The concurrent-degree program in transportation engineering and urban planning is aimed at holistically preparing students for a successful career in the interdisciplinary field of planning, designing and operating urban infrastructure. While the planning program is focused on sustainable land use and transportation policies and geospatial analysis to provide a good quality of life for the future population, the engineering program focuses on rigorous analytical methods for evaluating and prioritizing these policy actions and on operating the transportation systems efficiently. Thus, a student graduating with a concurrent degree will be better equipped to understand, analyze, design, and operate effective and efficient urban systems. Such persons are in great demand in both the engineering and planning professions today.
A qualified student can expect to obtain the Master of Engineering (ME) and the Master of Arts in Urban and Regional Planning (MAURP) degrees in about 3 years.
General Admission Requirements
- Applications from a wide range of undergraduate majors from any accredited institution will be accepted.
- Applicants should possess strong quantitative-analysis skills
- Applicants should possess strong oral and written communication skills in English
- Minimum GRE scores of 700 in quantitative and 320 in the verbal component
- A minimum TOEFL score of 550 (if paper-based), 213 (if computer-based), or 80 (if internet-based) for international applicants
Students should apply separately to each of Civil and Coastal Engineering and Urban and Regional Planning Departments. Applications for fall admission are due by January 15th and those for spring are due by September 1st. Applicants are encouraged to apply as early as possible. The detailed procedures and the required forms for each of the departments are available at:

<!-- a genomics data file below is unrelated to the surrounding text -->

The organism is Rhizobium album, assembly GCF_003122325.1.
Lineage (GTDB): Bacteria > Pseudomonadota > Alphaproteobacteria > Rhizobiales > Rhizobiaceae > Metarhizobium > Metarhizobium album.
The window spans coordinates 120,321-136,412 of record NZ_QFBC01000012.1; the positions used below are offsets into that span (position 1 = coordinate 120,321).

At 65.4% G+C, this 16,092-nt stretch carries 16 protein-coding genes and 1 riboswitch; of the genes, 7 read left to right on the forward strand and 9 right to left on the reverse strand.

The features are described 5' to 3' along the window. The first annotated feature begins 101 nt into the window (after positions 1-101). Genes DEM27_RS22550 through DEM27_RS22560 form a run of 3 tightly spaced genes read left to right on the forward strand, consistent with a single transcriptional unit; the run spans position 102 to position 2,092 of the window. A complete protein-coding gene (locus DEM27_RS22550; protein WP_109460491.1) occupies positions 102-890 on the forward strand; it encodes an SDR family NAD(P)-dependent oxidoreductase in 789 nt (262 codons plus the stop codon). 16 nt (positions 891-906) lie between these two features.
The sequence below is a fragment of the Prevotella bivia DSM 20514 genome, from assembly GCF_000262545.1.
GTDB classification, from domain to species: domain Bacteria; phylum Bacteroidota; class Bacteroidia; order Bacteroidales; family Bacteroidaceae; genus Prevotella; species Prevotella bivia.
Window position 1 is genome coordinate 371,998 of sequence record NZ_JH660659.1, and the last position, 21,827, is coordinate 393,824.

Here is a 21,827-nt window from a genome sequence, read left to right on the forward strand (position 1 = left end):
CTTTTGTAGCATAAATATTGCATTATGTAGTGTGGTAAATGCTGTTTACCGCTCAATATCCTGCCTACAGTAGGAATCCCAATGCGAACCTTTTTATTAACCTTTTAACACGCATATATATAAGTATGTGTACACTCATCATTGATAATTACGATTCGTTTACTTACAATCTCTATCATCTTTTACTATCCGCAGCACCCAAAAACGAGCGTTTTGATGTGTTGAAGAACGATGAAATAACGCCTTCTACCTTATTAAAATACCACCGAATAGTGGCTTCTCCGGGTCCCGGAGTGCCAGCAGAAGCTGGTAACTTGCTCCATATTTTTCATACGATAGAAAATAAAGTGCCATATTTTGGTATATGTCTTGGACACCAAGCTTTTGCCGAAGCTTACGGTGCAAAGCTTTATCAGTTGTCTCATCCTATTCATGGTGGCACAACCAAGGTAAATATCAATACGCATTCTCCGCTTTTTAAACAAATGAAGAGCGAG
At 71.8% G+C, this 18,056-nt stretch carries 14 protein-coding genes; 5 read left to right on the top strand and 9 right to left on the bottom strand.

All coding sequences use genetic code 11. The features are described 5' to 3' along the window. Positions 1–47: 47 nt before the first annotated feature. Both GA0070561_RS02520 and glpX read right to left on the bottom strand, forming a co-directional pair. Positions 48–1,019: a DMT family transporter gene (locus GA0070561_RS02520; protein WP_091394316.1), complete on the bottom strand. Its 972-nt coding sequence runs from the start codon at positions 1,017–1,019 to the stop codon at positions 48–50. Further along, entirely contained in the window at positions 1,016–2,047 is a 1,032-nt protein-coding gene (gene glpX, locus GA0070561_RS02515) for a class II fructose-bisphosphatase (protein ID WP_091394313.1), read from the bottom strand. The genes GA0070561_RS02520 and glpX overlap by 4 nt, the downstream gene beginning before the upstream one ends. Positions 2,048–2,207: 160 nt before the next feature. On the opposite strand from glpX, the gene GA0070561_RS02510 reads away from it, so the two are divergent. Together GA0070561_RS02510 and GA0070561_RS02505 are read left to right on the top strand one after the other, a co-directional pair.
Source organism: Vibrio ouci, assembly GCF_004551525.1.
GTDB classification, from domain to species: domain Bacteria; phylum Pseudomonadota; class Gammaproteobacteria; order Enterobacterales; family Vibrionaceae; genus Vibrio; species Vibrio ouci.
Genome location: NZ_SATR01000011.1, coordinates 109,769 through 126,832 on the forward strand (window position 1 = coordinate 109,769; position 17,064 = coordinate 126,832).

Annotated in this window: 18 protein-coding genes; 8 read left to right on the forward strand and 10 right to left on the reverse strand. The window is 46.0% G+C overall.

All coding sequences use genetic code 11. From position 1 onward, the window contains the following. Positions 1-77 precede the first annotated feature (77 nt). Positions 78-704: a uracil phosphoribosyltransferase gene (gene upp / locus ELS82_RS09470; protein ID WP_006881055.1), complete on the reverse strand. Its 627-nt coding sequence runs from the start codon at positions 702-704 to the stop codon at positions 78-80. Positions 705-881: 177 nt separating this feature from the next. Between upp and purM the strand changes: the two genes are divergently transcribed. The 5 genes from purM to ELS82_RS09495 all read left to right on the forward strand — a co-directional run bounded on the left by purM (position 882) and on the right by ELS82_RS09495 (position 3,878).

Civil and Coastal Engineering:
Urban and Regional Planning:
Please inform the program co-coordinators (email@example.com and firstname.lastname@example.org) via e-mail about your concurrent application to facilitate appropriate processing.
Students who are interested in the concurrent degree but do not have sufficient background in mathematics (especially those with a non-engineering undergraduate degree) are encouraged to first apply only to the Urban and Regional Planning department. If admitted, the student should register for the undergraduate-level Introductory Transportation Engineering (TTE 4004) course in their first semester. Based on their performance in this class, the students may choose to apply for the Civil Engineering program by the end of their first semester.
- A total of 73 credit hours in all (30 in Transportation Engineering and 52 in Urban Planning with 9 credit hours shared between the two degrees)
- Students with a non-engineering undergraduate degree are required to take the undergraduate-level Introductory Transportation Engineering course in their first semester
- The students are required to satisfy the specific requirements of each of the degree program (such as core courses, electives, internship, and thesis). Details are available at:
- A thesis is mandatory for the Planning degree. Students may choose to pursue a second thesis (6 credit hours) to satisfy the Engineering requirements. If this is the case, the two theses should be sufficiently different to meet each department’s requirements.
- Students have considerable flexibility in structuring their overall degree programs
- The students should form their supervisory committees comprising faculty from both departments by the end of the first semester
- A detailed plan of study (approved by the supervisory committee) should be submitted to the graduate school by the end of the first semester in the program
- A minimum GPA of 3.0 is required for graduation
- One degree may be awarded earlier than the other
Qualified candidates can receive financial assistance in the form of Teaching or Research Assistantships from any of the two departments. An additional source of funding is the Center for Multimodal Solutions for Congestion Mitigation (CMS), a Tier 1 interdisciplinary research center established with financial support from the Research and Innovative Technology Administration (RITA) of the US Department of Transportation (USDOT).
Dr. Siva Srinivasan
Dept. of Civil and Coastal Engineering
Phone: 352-392-9537 x 1456
Dr. Ruth Steiner
Dept. of Urban and Regional Planning
Phone: 352-392-0997 x 431
 A student whose undergraduate degree is not engineering will receive a Master of Science (MS) degree